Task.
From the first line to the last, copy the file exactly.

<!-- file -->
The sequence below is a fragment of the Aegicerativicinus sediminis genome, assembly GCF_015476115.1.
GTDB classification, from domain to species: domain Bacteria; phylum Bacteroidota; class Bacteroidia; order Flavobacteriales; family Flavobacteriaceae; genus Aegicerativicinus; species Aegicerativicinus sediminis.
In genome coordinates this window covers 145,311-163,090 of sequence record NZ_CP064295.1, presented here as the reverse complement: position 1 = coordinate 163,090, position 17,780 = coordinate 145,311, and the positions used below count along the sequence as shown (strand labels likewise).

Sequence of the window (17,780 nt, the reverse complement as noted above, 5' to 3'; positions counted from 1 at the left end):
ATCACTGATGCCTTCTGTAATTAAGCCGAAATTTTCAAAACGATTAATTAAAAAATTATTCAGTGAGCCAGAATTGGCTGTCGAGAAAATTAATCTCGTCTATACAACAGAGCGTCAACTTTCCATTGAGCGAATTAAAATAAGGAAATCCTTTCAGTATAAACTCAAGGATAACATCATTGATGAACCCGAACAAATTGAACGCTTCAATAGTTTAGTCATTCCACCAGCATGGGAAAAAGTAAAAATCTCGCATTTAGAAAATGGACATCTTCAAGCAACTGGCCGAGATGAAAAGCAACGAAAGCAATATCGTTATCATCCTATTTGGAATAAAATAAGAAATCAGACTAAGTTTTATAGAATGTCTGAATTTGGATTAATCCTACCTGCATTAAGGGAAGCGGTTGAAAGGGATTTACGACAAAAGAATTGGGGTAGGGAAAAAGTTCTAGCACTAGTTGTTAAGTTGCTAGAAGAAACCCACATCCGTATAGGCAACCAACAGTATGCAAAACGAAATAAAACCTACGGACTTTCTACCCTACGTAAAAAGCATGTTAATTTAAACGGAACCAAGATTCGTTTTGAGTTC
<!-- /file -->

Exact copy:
The sequence below is a fragment of the Aegicerativicinus sediminis genome, assembly GCF_015476115.1.
GTDB classification, from domain to species: domain Bacteria; phylum Bacteroidota; class Bacteroidia; order Flavobacteriales; family Flavobacteriaceae; genus Aegicerativicinus; species Aegicerativicinus sediminis.
In genome coordinates this window covers 145,311-163,090 of sequence record NZ_CP064295.1, presented here as the reverse complement: position 1 = coordinate 163,090, position 17,780 = coordinate 145,311, and the positions used below count along the sequence as shown (strand labels likewise).

Sequence of the window (17,780 nt, the reverse complement as noted above, 5' to 3'; positions counted from 1 at the left end):
ATCACTGATGCCTTCTGTAATTAAGCCGAAATTTTCAAAACGATTAATTAAAAAATTATTCAGTGAGCCAGAATTGGCTGTCGAGAAAATTAATCTCGTCTATACAACAGAGCGTCAACTTTCCATTGAGCGAATTAAAATAAGGAAATCCTTTCAGTATAAACTCAAGGATAACATCATTGATGAACCCGAACAAATTGAACGCTTCAATAGTTTAGTCATTCCACCAGCATGGGAAAAAGTAAAAATCTCGCATTTAGAAAATGGACATCTTCAAGCAACTGGCCGAGATGAAAAGCAACGAAAGCAATATCGTTATCATCCTATTTGGAATAAAATAAGAAATCAGACTAAGTTTTATAGAATGTCTGAATTTGGATTAATCCTACCTGCATTAAGGGAAGCGGTTGAAAGGGATTTACGACAAAAGAATTGGGGTAGGGAAAAAGTTCTAGCACTAGTTGTTAAGTTGCTAGAAGAAACCCACATCCGTATAGGCAACCAACAGTATGCAAAACGAAATAAAACCTACGGACTTTCTACCCTACGTAAAAAGCATGTTAATTTAAACGGAACCAAGATTCGTTTTGAGTTC